UPDATE!!! (or Day 27)

I’m freaking out about those bluebird eggs said my lifelong friend, Vickie, on the other end of the phone. Send me an update the moment you get home.

We both knew the danger that lurked, what with the snake and the hawk and the precarious location of the (unintended) nest. And so I headed straight down those stairs, held my breath, and looked out the big studio window.

No signs of bluebird house disturbance. (Whew.) And curiously, no Mama bird peaking out from the opening.

I stepped out onto the patio and waited. Still no sign of Mama.

She must not be on the nest I thought. I’d better go in for a look while she’s gone.

Snap snap snap went the iPhone’s camera. Then I quickly made my way back inside.

What did I find when I looked at those photos?

A miracle.


A precious, heart-filling miracle.


30 Days of Grace III

Day 25: Surprise, surprise.
(Surprise, surprise, surprise!)

I’ll be the first to admit it’s a little obsessive, my love for the birds that share our little corner of the world. I spend an inordinate amount of time standing at the big kitchen window watching them come and go. I find them remarkably beautiful, those creatures, their activity fascinating. The other day, for instance, I happened to be standing there when one of our two Kingfishers dropped straight down from the sky to catch a fish in Bickley’s Pond. And those Goldfinches! The pack has grown to 10 or 12 birds that arrive around 9 am and fuss and holler over the prime spots on the bird feeder like it’s a kindergarten playground. And heaven help me when I see a winged creature unfamiliar to me. I run for the zoom lens faster than…well, let’s just say the sighting of a new bird is quite an event in our household.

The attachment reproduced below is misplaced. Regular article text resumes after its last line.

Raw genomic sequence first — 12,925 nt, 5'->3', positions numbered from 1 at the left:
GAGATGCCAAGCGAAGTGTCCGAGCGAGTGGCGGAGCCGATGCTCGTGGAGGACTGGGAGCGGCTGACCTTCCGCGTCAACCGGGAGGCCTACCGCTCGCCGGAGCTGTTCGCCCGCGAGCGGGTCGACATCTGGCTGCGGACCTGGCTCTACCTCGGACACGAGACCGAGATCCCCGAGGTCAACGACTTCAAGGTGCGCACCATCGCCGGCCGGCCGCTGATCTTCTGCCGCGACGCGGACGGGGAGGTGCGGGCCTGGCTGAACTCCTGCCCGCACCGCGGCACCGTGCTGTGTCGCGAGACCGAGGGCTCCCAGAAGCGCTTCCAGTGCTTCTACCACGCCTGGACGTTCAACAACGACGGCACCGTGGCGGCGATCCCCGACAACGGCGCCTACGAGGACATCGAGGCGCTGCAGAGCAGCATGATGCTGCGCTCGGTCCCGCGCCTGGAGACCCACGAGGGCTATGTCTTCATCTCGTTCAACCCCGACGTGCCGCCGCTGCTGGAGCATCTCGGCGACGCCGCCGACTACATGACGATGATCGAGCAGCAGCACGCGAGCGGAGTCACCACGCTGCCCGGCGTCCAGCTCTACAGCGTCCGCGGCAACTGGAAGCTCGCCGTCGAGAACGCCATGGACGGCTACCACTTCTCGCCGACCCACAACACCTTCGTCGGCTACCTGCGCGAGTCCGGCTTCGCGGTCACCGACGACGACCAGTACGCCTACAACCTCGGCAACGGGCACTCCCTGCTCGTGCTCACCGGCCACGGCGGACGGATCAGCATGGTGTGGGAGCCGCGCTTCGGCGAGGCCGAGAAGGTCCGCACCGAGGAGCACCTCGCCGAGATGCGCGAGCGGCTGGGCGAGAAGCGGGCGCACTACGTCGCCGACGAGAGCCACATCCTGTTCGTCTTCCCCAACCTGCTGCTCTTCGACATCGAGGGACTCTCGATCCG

And so you can understand the magnitude of a realization I made just last month when talking with my friend, Katy. It seems she and her sweet girls, Eva and Helen, have been feeding mealworms to the bluebirds to encourage them to nest in their yard.

I don’t think I’ve ever watched a successful nest, much less a bluebird nest I said to Katy that morning, a little astounded at this new realization. There was that dove’s nest on our front porch two Springs ago. We kept our eyes on those parents, who attended to those eggs faithfully. But we left for vacation and when we got home, there were no babies. In fact, there was no nest at all.

I thought about that nest all day long. Then on my drive home, I stopped and bought my very first birdhouse.


We decided the birdhouse was meant to hang in a tree, based on its design. But try as we might, we simply couldn’t find a secure enough spot in our yard to attract any type of bird for long. We finally came to the conclusion that what I had bought was a decoration rather than a functional birdhouse. And so (rather sadly) I removed it from the tree and placed it on a porch table just outside my studio’s big window.